A Female Soldier.--Among the strange, heroic, and self-sacrificing acts of women in this struggle for our independence, we have heard of none which exceeds the bravery displayed and hardships endured by the subject of this notice, Mrs. Amy Clarke. Mrs. Clarke volunteered with her husband as a private, fought through the battles of Shiloh, where Mr. Clarke was killed-she performing the rites of burial with her own hands. She then continued with Bragg's army in Kentucky, fighting in the ranks as a common soldier, until she was twice wounded--once in the ankle and then in the breast, when she fell a prisoner into the hands of the Yankees. Her sex was discovered by the Federals, and he was regularly paroled as a prisoner of war, but they did not permit her to return until she had donned female apparel. Mrs. C. was in our city on Sunday last, en route for Bragg's command. Jackson Mississippian. Dec 30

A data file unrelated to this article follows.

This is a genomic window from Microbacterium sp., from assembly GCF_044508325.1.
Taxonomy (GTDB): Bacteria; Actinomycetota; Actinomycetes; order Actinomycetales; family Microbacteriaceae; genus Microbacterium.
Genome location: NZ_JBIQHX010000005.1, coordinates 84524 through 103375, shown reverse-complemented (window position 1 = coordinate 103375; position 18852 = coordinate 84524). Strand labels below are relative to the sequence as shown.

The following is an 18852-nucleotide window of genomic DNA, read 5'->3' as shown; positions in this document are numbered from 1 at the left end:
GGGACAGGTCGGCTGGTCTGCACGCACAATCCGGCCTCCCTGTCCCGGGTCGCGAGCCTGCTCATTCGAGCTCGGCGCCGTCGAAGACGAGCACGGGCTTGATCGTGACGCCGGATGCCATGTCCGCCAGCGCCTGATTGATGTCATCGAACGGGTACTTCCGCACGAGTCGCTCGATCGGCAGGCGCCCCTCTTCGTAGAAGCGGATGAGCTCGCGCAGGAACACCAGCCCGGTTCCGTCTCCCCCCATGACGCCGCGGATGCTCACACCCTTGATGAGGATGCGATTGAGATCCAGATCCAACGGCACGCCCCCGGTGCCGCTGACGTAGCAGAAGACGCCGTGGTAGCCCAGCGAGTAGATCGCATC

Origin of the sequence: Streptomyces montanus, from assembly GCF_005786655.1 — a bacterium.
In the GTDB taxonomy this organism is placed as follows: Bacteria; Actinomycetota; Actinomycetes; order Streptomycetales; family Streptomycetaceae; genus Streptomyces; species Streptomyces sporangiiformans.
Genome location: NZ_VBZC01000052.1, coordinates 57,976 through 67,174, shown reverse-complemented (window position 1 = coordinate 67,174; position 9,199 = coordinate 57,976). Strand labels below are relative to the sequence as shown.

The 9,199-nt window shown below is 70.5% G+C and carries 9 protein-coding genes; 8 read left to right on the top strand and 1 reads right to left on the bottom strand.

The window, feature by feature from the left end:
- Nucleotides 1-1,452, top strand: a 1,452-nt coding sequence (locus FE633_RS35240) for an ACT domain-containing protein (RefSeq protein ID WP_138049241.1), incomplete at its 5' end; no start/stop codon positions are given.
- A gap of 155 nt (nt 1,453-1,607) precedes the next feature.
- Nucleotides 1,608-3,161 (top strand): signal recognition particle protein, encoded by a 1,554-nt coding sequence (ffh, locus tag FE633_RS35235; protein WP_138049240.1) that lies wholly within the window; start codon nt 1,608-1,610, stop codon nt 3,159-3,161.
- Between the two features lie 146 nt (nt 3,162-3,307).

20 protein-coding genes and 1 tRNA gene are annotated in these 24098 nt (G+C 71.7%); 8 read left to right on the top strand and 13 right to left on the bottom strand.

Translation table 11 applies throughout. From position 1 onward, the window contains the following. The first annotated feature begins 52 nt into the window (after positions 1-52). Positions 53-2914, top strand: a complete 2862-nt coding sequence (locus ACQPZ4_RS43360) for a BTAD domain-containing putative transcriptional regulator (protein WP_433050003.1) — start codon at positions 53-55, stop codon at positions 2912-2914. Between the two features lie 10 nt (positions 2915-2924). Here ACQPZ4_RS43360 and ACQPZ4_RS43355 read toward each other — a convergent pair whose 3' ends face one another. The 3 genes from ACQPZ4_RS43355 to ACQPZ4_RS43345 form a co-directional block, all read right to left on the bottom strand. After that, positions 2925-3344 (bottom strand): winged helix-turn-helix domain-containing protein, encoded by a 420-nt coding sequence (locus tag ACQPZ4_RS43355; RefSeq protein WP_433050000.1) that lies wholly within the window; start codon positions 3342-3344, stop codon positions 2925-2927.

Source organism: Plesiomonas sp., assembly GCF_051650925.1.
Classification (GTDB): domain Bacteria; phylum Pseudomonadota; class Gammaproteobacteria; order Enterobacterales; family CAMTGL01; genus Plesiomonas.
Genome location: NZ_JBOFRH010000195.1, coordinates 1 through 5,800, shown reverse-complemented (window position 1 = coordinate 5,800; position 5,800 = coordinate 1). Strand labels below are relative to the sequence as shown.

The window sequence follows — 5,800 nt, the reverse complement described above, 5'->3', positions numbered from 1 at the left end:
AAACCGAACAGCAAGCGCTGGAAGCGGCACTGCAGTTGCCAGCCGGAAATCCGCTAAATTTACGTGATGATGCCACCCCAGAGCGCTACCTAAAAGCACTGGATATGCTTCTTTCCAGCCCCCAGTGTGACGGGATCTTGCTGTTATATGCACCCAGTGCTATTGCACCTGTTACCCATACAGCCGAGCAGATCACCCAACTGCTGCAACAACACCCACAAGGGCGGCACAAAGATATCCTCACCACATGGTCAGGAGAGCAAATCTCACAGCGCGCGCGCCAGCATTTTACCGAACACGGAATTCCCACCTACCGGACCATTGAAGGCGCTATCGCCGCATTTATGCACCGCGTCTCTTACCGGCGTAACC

NASHVILLE DISPATCH, May 22, 1863, p. 2, c. 1
The Louisville Journal of yesterday says: A female soldier, who has been in service twenty-two months, reported at headquarters yesterday, for transportation to Minnesota, where she resides. She was in the battles of Shiloh and Stone River, and twice wounded severely. She enlisted in the same company with her husband, and was with him up to the time of his death, which occurred at Murfreesboro', when she concluded to leave the army and return to her friends.

NASHVILLE DISPATCH, October 7, 1863, p. 1, c. 6